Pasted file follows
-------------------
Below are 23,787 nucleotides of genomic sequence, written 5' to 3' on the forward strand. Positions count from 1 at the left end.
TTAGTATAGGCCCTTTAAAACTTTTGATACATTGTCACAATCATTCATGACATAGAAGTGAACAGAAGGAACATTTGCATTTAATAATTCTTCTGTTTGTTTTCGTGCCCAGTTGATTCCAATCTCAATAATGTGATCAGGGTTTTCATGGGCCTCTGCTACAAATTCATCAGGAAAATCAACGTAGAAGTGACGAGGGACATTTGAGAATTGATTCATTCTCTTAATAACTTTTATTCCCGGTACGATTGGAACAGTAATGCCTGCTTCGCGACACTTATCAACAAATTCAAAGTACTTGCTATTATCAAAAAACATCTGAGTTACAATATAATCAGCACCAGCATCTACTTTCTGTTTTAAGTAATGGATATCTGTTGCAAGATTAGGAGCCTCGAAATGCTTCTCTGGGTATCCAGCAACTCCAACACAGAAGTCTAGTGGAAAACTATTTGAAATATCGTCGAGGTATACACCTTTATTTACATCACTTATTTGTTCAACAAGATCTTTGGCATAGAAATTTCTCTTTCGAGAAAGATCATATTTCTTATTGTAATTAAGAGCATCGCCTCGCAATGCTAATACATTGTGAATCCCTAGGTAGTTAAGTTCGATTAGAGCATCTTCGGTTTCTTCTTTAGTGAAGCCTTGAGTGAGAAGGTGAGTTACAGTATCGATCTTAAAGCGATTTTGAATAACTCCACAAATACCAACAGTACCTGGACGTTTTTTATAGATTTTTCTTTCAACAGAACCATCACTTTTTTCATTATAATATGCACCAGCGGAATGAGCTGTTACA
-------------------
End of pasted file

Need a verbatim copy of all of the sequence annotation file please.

Below are 23,787 nucleotides of genomic sequence, written 5' to 3' on the forward strand. Positions count from 1 at the left end.
TTAGTATAGGCCCTTTAAAACTTTTGATACATTGTCACAATCATTCATGACATAGAAGTGAACAGAAGGAACATTTGCATTTAATAATTCTTCTGTTTGTTTTCGTGCCCAGTTGATTCCAATCTCAATAATGTGATCAGGGTTTTCATGGGCCTCTGCTACAAATTCATCAGGAAAATCAACGTAGAAGTGACGAGGGACATTTGAGAATTGATTCATTCTCTTAATAACTTTTATTCCCGGTACGATTGGAACAGTAATGCCTGCTTCGCGACACTTATCAACAAATTCAAAGTACTTGCTATTATCAAAAAACATCTGAGTTACAATATAATCAGCACCAGCATCTACTTTCTGTTTTAAGTAATGGATATCTGTTGCAAGATTAGGAGCCTCGAAATGCTTCTCTGGGTATCCAGCAACTCCAACACAGAAGTCTAGTGGAAAACTATTTGAAATATCGTCGAGGTATACACCTTTATTTACATCACTTATTTGTTCAACAAGATCTTTGGCATAGAAATTTCTCTTTCGAGAAAGATCATATTTCTTATTGTAATTAAGAGCATCGCCTCGCAATGCTAATACATTGTGAATCCCTAGGTAGTTAAGTTCGATTAGAGCATCTTCGGTTTCTTCTTTAGTGAAGCCTTGAGTGAGAAGGTGAGTTACAGTATCGATCTTAAAGCGATTTTGAATAACTCCACAAATACCAACAGTACCTGGACGTTTTTTATAGATTTTTCTTTCAACAGAACCATCACTTTTTTCATTATAATATGCACCAGCGGAATGAGCTGTTACA